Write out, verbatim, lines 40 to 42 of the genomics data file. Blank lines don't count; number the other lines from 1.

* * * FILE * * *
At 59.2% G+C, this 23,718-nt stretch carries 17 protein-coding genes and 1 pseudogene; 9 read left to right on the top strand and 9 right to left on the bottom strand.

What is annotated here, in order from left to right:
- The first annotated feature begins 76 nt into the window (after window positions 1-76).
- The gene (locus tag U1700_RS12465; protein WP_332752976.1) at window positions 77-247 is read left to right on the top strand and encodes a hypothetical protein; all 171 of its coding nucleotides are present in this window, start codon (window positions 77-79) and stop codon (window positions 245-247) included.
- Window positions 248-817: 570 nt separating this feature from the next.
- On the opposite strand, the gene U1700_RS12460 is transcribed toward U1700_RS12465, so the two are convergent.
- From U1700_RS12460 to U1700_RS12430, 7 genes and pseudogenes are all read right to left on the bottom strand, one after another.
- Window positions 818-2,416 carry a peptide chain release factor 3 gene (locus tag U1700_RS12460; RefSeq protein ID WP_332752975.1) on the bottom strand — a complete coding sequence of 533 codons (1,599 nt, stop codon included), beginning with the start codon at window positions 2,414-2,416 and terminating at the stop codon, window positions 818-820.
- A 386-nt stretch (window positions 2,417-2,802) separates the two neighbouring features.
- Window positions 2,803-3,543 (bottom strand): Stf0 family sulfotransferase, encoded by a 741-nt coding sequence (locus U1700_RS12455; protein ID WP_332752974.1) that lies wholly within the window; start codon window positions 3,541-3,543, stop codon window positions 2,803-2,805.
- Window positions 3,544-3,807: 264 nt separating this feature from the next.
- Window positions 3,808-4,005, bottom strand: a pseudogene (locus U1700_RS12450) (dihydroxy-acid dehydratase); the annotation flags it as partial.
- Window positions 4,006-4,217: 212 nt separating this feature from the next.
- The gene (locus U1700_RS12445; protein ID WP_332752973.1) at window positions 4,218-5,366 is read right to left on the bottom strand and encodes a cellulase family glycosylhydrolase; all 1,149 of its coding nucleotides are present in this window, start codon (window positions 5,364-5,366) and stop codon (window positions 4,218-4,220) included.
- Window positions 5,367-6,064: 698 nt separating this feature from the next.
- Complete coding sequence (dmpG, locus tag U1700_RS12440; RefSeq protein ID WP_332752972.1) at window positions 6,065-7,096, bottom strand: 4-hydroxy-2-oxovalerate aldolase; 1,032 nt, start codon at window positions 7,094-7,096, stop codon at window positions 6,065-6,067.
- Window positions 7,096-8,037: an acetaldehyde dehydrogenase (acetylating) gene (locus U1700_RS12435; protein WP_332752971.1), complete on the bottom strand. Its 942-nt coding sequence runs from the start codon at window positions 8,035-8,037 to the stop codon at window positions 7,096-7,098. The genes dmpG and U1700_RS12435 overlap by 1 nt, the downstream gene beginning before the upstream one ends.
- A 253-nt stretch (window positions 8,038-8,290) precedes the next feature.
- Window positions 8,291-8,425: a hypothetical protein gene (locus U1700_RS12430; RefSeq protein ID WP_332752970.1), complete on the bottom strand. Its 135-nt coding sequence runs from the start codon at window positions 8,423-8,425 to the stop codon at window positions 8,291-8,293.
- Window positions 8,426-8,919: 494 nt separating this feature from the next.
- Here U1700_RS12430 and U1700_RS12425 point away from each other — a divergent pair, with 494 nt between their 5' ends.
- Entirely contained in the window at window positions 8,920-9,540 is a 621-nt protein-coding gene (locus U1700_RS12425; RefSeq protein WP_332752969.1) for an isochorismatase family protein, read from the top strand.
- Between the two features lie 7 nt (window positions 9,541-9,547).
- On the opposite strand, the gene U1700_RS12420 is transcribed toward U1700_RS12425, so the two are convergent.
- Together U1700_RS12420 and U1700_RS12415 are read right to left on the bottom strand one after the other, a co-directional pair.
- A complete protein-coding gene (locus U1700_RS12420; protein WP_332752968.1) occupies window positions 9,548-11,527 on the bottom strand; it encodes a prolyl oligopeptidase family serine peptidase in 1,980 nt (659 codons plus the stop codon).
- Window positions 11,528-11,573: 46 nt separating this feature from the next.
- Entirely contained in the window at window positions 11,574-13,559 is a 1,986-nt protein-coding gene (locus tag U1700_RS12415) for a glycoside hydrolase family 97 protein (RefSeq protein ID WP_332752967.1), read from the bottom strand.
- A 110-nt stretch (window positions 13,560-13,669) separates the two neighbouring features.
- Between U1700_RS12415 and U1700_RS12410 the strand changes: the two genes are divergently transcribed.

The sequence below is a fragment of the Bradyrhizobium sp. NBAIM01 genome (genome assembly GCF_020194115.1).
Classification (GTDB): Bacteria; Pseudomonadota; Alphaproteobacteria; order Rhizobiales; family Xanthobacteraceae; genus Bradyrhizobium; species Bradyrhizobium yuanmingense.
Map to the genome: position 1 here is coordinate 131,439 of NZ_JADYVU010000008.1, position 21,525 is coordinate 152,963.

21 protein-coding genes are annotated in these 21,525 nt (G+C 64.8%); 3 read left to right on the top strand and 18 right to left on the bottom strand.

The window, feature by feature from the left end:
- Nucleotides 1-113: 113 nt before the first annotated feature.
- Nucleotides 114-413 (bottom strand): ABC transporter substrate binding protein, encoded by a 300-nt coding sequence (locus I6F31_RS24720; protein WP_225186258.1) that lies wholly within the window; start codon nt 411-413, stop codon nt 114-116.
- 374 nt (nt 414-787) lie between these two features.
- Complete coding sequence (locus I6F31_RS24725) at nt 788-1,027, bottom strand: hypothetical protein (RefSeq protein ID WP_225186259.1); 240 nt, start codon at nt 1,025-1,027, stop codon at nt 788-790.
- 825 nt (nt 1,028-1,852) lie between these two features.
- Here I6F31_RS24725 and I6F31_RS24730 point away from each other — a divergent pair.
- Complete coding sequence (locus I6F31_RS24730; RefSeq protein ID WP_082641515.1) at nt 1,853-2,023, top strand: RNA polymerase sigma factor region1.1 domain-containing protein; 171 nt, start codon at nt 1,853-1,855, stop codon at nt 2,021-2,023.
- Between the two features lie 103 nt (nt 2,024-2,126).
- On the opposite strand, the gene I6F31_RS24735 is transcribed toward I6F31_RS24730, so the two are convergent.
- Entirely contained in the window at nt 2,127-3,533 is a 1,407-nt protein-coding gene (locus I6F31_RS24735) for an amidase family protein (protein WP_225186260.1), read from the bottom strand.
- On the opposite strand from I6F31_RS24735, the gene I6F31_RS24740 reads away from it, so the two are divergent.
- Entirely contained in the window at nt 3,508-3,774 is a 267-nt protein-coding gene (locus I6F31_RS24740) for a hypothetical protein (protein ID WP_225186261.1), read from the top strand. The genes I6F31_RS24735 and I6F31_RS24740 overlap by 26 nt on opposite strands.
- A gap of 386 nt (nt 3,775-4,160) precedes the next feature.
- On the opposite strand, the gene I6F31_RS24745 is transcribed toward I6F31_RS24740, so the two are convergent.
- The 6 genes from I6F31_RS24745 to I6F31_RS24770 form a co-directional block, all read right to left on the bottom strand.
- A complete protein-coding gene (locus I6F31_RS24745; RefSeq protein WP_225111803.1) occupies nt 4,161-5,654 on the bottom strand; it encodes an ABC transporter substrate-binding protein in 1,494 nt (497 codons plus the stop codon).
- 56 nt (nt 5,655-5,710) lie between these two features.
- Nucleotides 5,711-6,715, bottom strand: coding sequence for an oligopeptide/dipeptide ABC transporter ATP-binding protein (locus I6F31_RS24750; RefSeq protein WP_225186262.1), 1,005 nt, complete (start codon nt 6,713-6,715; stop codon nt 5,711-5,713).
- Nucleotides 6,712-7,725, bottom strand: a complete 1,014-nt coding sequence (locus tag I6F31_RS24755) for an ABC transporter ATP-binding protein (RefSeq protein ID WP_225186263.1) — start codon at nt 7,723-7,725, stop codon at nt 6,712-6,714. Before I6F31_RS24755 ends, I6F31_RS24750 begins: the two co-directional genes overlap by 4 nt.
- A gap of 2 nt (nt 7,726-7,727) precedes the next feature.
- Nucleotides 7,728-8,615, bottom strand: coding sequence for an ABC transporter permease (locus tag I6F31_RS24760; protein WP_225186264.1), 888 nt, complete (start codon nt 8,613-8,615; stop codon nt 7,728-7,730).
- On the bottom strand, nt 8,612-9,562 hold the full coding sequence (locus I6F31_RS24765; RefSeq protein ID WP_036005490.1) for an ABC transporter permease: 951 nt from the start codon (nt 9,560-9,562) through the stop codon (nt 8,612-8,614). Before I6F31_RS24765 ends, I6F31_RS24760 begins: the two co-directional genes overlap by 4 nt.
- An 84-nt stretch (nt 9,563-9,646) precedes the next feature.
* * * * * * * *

- 825 nt (nt 1,028-1,852) lie between these two features.
- Here I6F31_RS24725 and I6F31_RS24730 point away from each other — a divergent pair.
- Complete coding sequence (locus I6F31_RS24730; RefSeq protein ID WP_082641515.1) at nt 1,853-2,023, top strand: RNA polymerase sigma factor region1.1 domain-containing protein; 171 nt, start codon at nt 1,853-1,855, stop codon at nt 2,021-2,023.